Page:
A number of amenities are included, such has high-end finishes like granite counter-tops, hardwood floors, double vanities, chef’s kitchens, high quality cabinetry, Bosch dishwashers and walk-in closets. The exposed brick walls are original to the 1932 building. As the two buildings were separated as a part of the project, a new facade had to be constructed for the condos, but the removed brick and wood from throughout the building was used elsewhere to build shelving and other finishes. Each also includes a dedicated parking space in the adjoining secure parking lot. An additional space is available for residents with two cars.
Each of the units are two bedrooms and two baths, with the exception of one unit which has one bedroom and one bath. There is an interesting twist on that front, however, in that the six upper-level town-homes are built with the second bedroom just inside the front door. This purposeful touch was an acknowledgment of the reality that many people work from home and might like an office just inside the front door in which they might not only work privately, but meet with potential customers.
It’s the latest in a long string of developments for Jeffrey Nash’s company, the Courtland Group. Several notable buildings around downtown have been restored at their hands, including their first project, the Keystone Building on Church which was completed in 2002. Originally intended to be rental units, Jeffrey told me he quickly learned customers wanted to purchase the units, so he shifted course and sold them.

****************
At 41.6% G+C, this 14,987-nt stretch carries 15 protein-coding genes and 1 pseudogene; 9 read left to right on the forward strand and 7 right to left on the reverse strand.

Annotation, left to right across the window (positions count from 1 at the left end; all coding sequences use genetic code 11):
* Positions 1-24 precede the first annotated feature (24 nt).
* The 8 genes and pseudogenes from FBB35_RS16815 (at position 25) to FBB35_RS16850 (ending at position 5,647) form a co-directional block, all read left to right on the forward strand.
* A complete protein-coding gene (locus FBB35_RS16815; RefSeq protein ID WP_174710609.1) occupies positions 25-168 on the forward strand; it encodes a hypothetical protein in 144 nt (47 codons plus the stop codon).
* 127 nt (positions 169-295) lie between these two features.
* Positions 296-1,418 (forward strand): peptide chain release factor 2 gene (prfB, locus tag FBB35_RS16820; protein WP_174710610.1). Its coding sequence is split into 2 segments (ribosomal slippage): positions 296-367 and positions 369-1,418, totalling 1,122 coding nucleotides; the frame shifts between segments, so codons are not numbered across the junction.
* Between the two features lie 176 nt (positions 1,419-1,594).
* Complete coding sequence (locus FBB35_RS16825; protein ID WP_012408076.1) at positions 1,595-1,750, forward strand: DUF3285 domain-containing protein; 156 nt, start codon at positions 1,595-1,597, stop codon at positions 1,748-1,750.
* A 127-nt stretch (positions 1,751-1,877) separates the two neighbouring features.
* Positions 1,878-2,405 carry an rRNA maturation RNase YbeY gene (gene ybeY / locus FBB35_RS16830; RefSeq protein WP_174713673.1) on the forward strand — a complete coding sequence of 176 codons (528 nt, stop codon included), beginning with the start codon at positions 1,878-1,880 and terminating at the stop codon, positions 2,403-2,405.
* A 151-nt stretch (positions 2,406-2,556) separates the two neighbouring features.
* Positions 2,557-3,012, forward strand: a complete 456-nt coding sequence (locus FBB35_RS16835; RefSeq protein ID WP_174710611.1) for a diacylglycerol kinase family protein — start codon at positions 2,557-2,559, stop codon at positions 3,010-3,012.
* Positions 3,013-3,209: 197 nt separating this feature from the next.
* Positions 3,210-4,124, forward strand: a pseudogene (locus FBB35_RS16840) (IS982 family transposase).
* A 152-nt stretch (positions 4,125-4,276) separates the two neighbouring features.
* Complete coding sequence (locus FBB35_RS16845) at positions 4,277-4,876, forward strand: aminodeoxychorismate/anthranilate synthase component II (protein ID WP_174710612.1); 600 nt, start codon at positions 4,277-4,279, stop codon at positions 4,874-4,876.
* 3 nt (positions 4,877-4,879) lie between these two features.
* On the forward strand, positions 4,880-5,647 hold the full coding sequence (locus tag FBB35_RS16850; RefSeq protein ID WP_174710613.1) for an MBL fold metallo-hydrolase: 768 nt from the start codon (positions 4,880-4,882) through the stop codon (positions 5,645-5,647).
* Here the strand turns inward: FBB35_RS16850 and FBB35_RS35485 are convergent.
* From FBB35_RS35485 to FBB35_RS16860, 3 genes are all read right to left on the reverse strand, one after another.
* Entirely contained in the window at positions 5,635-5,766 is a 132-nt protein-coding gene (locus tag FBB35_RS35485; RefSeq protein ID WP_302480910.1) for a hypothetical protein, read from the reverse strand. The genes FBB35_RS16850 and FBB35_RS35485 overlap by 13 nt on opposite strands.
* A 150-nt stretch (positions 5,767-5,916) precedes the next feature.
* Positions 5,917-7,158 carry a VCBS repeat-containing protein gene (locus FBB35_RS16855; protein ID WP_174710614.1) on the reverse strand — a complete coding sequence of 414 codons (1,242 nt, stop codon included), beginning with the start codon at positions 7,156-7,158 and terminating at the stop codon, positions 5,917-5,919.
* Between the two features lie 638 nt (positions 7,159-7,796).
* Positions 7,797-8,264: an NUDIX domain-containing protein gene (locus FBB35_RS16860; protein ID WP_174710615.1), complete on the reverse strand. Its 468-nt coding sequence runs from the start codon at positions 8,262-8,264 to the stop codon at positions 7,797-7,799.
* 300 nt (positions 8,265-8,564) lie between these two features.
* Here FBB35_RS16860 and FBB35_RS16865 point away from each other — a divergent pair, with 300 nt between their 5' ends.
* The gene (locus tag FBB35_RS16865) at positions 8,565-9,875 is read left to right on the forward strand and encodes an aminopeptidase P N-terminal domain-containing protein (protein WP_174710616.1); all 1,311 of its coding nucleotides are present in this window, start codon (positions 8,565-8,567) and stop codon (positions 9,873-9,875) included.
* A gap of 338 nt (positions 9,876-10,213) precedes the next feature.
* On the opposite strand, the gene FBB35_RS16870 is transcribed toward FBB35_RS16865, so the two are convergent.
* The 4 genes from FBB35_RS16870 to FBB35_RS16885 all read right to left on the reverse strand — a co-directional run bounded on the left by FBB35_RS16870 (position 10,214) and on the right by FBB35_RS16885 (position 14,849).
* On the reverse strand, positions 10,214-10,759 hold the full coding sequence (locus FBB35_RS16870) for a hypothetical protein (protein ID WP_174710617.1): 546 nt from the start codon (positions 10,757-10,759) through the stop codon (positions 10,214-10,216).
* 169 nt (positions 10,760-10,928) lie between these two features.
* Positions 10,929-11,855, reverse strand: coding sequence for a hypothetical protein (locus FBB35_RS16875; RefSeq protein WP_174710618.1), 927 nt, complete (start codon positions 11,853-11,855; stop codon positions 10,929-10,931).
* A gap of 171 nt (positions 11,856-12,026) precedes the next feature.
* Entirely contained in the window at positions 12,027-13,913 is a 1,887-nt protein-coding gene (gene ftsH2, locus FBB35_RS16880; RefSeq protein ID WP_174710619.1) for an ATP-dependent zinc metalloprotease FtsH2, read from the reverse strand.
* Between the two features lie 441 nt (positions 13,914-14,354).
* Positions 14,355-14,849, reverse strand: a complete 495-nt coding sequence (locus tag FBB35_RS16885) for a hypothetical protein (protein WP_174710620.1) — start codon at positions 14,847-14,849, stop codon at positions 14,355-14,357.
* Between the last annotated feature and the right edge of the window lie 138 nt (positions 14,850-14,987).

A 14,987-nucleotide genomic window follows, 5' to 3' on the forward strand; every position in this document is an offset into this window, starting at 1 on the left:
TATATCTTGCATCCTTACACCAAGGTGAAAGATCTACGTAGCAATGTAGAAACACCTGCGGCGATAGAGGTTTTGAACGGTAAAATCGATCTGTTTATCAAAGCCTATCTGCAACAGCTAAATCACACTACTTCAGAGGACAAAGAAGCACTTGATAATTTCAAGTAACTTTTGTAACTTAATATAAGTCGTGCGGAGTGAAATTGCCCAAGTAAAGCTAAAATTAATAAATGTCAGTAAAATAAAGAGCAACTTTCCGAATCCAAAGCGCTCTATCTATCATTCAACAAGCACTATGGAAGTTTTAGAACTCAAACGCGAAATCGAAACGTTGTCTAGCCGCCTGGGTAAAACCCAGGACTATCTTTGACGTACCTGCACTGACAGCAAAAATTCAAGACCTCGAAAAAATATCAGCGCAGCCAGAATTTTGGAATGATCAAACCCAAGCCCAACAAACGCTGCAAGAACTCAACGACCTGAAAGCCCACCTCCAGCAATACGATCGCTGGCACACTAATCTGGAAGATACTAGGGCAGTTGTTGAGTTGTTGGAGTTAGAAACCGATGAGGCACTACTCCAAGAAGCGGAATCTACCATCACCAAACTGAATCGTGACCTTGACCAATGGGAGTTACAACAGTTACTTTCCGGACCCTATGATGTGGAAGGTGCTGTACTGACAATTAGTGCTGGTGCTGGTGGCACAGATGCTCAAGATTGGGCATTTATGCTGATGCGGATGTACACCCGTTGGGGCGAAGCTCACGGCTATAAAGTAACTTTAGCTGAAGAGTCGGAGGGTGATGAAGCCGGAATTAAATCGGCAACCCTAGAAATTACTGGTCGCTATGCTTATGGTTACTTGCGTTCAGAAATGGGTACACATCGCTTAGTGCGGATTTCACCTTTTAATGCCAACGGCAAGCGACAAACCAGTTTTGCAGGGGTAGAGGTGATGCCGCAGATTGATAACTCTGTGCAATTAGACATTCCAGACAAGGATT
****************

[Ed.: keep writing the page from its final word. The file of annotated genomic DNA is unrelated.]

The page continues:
With the downtown in the economy a few years later the market shifted dramatically back to rental demand. Though that continues, Jeffrey feels that we now have a pent-up demand for home ownership in the downtown area. Very few new, finished condos have come on the downtown market in the subsequent years, including those in the Glencoe, Elliot and 300 buildings. (You can search available downtown properties by clicking the tab at the top of this page.)
The new development is within sight of the looming Knoxville High School re-development and the recent White Lily development. Serious plans are underway on several adjoining properties. Across Ogden from this property (next to Marie’s), the Courtland group will break ground this fall on another apartment project, which will yield sixteen residences and one commercial space. The new condos are a block from the Public House and Tennessee Valley Bikes, a three-minute walk to the Old City and a ten-minute walk to Market Square. If the planned development happens in the few blocks surrounding this one, the residents may feel increasingly little need to take that walk very often.
Hedstrom will move into their new home within the next few weeks. The ten residential units should be available for occupancy in June or July. Interested? You can track their progress and keep up with the development on The Mews Facebook Page – go there and give them a “like.” The webpage is live, but is under development. Keep an eye on it to improve. It will have floor plans for each of the units and other helpful information. If you are interested in purchasing a unit or want more information, call or email the Courtland Group at 865.524.2525 or firstname.lastname@example.org.